Background & aims: Alpha-lipoic acid (ALA)-containing dietary supplements are widely used in clinical practice, although their safety assessment is under-investigated. We characterize the safety profile of ALA-containing products by analysing spontaneous reports of suspected adverse reactions (ARs). Methods: Suspected ARs to ALA-containing products were extracted from the Italian Phytovigilance System (IPS), and scrutinized in terms of seriousness and causality (through WHO UMC system), with a specific focus on important (IMEs) and designated medical events (DMEs). To characterize the reporting profile from an international perspective, the WHO-VigiBase was also queried. Results: From March 2002 to February 2020, out of 2147 total reports, 116 reports concerning 212 ARs to ALA-containing products were collected. Women were involved in 68.1% of cases. Skin (44.9%) and gastrointestinal disorders (10.8%) were the most frequently represented ARs. Causality assessment resulted as definite (15), probable (35), possible (24), unlikely (5), and unclassifiable (37). In 70% of cases, events occurred within 30 days of ALA use. Forty-five reports were serious (38.8%), being insulin autoimmune syndrome the most frequently reported (N = 10). IMEs were recorded in 20 cases, including four DMEs (3 angioedema and one anaphylactic shock). Similar distribution emerged from the 5641 reports in the WHO-VigiBase. Conclusions: The remarkable reporting of unpredictable skin, immune and hepatic ARs, coupled with seriousness, strong causality and early onset, calls for a) careful risk-benefit assessment of ALA-containing products by regulators; b) awareness and monitoring by clinicians and c) continuous vigilance of their safety profile through valuable spontaneous reporting systems such as IPS.

Assessment of adverse reactions to α-lipoic acid containing dietary supplements through spontaneous reporting systems

Gatti M.;Poluzzi E.;Antonazzo I. C.;De Ponti F.;Raschi E.
2021

Abstract

Background & aims: Alpha-lipoic acid (ALA)-containing dietary supplements are widely used in clinical practice, although their safety assessment is under-investigated. We characterize the safety profile of ALA-containing products by analysing spontaneous reports of suspected adverse reactions (ARs). Methods: Suspected ARs to ALA-containing products were extracted from the Italian Phytovigilance System (IPS), and scrutinized in terms of seriousness and causality (through WHO UMC system), with a specific focus on important (IMEs) and designated medical events (DMEs). To characterize the reporting profile from an international perspective, the WHO-VigiBase was also queried. Results: From March 2002 to February 2020, out of 2147 total reports, 116 reports concerning 212 ARs to ALA-containing products were collected. Women were involved in 68.1% of cases. Skin (44.9%) and gastrointestinal disorders (10.8%) were the most frequently represented ARs. Causality assessment resulted as definite (15), probable (35), possible (24), unlikely (5), and unclassifiable (37). In 70% of cases, events occurred within 30 days of ALA use. Forty-five reports were serious (38.8%), being insulin autoimmune syndrome the most frequently reported (N = 10). IMEs were recorded in 20 cases, including four DMEs (3 angioedema and one anaphylactic shock). Similar distribution emerged from the 5641 reports in the WHO-VigiBase. Conclusions: The remarkable reporting of unpredictable skin, immune and hepatic ARs, coupled with seriousness, strong causality and early onset, calls for a) careful risk-benefit assessment of ALA-containing products by regulators; b) awareness and monitoring by clinicians and c) continuous vigilance of their safety profile through valuable spontaneous reporting systems such as IPS.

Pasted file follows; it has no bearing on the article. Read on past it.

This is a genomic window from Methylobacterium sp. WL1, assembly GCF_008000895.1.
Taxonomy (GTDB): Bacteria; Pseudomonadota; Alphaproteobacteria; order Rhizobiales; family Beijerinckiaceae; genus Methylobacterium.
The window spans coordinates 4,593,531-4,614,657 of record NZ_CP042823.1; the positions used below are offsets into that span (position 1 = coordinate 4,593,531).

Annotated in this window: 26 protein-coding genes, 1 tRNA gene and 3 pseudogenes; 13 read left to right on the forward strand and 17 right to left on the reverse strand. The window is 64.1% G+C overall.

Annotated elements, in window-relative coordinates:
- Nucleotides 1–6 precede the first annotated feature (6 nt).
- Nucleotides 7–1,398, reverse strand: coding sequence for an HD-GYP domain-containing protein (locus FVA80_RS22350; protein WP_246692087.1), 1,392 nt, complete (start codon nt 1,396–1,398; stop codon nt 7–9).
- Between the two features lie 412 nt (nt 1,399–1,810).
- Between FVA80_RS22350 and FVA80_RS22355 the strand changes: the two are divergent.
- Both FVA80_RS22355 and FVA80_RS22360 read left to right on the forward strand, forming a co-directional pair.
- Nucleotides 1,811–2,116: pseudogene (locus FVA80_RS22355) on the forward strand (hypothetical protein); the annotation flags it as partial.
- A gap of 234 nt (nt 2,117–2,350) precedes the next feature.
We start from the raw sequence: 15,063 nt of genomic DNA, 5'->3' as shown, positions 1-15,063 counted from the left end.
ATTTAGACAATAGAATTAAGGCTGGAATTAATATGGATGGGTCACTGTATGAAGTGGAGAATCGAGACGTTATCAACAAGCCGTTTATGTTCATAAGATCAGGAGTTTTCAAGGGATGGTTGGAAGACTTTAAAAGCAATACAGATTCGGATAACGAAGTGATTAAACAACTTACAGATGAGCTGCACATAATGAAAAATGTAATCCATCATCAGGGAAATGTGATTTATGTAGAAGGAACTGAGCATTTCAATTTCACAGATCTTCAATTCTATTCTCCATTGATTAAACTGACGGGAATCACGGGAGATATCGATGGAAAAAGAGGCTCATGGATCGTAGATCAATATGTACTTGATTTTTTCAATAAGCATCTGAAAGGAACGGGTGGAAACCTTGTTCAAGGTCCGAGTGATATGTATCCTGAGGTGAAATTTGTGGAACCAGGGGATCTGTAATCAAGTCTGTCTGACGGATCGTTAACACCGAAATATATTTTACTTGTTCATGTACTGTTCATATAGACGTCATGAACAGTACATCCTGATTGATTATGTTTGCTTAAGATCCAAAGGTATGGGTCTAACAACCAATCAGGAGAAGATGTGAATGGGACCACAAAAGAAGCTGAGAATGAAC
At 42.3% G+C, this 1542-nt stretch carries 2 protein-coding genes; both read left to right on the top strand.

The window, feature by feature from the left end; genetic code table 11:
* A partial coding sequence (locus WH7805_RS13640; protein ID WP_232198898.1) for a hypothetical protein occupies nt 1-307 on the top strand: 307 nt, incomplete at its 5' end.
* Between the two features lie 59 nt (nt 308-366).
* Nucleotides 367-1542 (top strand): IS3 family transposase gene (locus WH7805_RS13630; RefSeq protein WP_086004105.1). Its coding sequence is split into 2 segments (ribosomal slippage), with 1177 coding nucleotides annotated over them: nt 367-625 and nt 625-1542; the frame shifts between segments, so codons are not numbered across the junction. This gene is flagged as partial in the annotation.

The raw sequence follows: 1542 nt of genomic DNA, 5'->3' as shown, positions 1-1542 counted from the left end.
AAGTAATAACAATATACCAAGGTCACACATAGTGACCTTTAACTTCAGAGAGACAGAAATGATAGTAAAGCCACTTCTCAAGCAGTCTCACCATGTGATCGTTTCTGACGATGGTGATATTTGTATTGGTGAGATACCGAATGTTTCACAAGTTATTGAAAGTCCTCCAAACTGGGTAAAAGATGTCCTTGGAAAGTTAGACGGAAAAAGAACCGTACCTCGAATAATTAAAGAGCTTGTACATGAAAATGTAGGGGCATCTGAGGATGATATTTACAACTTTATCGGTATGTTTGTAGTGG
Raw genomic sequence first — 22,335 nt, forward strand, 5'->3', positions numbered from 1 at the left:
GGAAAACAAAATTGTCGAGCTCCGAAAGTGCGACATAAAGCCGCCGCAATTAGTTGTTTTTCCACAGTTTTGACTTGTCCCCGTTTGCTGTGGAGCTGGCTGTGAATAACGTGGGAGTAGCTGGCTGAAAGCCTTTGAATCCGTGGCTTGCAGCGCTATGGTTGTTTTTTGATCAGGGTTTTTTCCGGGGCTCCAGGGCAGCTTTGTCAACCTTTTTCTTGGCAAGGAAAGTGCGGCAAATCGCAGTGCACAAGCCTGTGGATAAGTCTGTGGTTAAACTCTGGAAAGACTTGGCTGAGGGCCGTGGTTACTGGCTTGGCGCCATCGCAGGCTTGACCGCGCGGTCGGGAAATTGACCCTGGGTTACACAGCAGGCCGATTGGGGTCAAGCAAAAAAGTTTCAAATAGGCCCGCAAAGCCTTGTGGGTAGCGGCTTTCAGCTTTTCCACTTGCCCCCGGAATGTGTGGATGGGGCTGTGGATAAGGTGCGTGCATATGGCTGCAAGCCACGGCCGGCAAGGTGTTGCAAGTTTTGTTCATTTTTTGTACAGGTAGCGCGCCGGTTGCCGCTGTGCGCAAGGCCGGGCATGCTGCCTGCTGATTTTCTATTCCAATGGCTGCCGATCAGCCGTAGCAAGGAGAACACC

Gatti M.; Ippoliti I.; Poluzzi E.; Antonazzo I.C.; Moro P.A.; Moretti U.; Menniti-Ippolito F.; Mazzanti G.; De Ponti F.; Raschi E.
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Utilizza questo identificativo per citare o creare un link a questo documento: https://hdl.handle.net/11585/849799
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